top of page

You aren't 'crazy"!

The Effects of Emotional Trauma on the Brain and Daily Functioning

Emotional trauma can leave a profound imprint on an individual’s brain, affecting their daily life and the lives of those around them. When a person experiences trauma, it can alter the brain’s structure and function, leading to a range of psychological and physiological effects that can persist long after the traumatic event has passed.

The Brain’s Response to Trauma

Trauma can disrupt the brain’s emotion networks, causing individuals to overreact or underreact to stressful situations. The amygdala, the brain’s fear center, becomes hyperactive, leading to heightened vigilance and anxiety. The hippocampus can shrink and cause memory and concentration issues.

 Simultaneously, the prefrontal cortex, which is responsible for decision-making, attention and impulse control, may become less active, making it harder to regulate emotions and responses to stress.

Brain scans also reveals that the left hemisphere becomes more inhibited, and can impact feelings of joy and expression, while the right hemisphere becomes for active, which can lead to increased fear, anxiety and anger.

Temporal lobe activation changes can impact one's ability to understand social cues and might mean they now take comments from others more personally, or struggle to understand non verbal cues or reading facial expressions.

Impact on Daily Functioning

For families, the impact can be just as profound. The stress of living with a traumatized individual can lead to tension and conflict within the household. Family members may struggle to understand the changes in their loved one’s behavior and may feel helpless in providing support. The emotional burden can also lead to secondary traumatization, where family members develop their own stress-related symptoms. Often family members feel they don’t know how to help and become hopeless.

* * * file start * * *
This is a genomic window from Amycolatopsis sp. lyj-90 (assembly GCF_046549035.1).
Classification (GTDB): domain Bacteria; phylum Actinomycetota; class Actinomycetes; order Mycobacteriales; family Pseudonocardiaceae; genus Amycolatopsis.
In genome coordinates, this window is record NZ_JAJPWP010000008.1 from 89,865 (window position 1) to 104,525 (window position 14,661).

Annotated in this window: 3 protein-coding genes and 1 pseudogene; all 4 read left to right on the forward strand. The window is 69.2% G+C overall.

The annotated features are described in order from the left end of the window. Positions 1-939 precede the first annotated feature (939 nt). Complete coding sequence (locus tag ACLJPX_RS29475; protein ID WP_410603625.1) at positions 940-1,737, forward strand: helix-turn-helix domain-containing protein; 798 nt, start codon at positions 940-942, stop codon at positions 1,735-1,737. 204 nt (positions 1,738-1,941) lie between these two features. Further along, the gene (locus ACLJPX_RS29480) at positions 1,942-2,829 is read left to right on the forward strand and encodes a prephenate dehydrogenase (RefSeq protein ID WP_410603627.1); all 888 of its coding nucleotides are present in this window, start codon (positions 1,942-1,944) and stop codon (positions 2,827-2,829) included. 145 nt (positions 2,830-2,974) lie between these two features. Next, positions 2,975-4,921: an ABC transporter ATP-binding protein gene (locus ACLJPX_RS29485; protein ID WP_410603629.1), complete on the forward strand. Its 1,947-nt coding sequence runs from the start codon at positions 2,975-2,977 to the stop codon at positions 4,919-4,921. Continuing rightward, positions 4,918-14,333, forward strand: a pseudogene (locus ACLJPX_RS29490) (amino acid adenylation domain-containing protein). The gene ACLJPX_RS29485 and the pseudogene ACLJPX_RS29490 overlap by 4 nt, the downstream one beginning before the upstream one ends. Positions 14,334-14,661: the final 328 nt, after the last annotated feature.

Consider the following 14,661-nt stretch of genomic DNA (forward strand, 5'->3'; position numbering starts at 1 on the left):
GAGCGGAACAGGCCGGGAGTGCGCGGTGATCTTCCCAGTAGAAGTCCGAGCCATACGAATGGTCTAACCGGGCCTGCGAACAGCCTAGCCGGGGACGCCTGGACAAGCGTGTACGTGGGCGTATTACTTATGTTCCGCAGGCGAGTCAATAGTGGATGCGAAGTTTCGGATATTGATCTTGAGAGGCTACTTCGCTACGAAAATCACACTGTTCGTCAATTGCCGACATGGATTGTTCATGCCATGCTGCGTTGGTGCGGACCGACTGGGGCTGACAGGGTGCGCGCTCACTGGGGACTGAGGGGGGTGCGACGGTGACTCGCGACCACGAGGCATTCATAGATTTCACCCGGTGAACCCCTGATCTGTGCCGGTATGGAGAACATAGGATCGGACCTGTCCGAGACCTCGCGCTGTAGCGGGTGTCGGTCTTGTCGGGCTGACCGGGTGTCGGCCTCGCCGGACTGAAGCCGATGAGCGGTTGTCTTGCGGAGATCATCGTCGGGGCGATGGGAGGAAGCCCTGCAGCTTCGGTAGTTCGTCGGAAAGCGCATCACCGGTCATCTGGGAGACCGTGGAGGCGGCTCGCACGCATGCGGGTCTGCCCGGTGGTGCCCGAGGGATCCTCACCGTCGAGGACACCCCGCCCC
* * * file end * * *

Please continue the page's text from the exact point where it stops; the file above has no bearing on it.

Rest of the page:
Healing and Recovery

Recovery from emotional trauma is possible, but it requires time, patience, and often professional help. Therapy can provide a safe space for individuals to process their trauma and learn coping strategies to manage their symptoms. Trauma-informed care is essential, as it emphasizes the physical, psychological, and emotional safety of the client, helping them rebuild a sense of control and empowerment.

Support from family and friends is also crucial. By creating a supportive environment and fostering open communication, families can help their loved ones navigate the challenging journey of healing from trauma. It’s important for family members to educate themselves about trauma and its effects, so they can better understand and support their loved one.

In conclusion, the effects of emotional trauma on the brain are significant and far-reaching, impacting not only the individual but also their family and daily functioning. Understanding these effects and seeking appropriate help are vital steps towards recovery and regaining a sense of normalcy in life.

If you or someone you know is struggling with the effects of emotional trauma, it’s important to seek professional help. Therapists and counselors trained in trauma-informed care can provide the support needed to heal and move forward. Remember, you’re not alone, and help is available.


1 view0 comments


bottom of page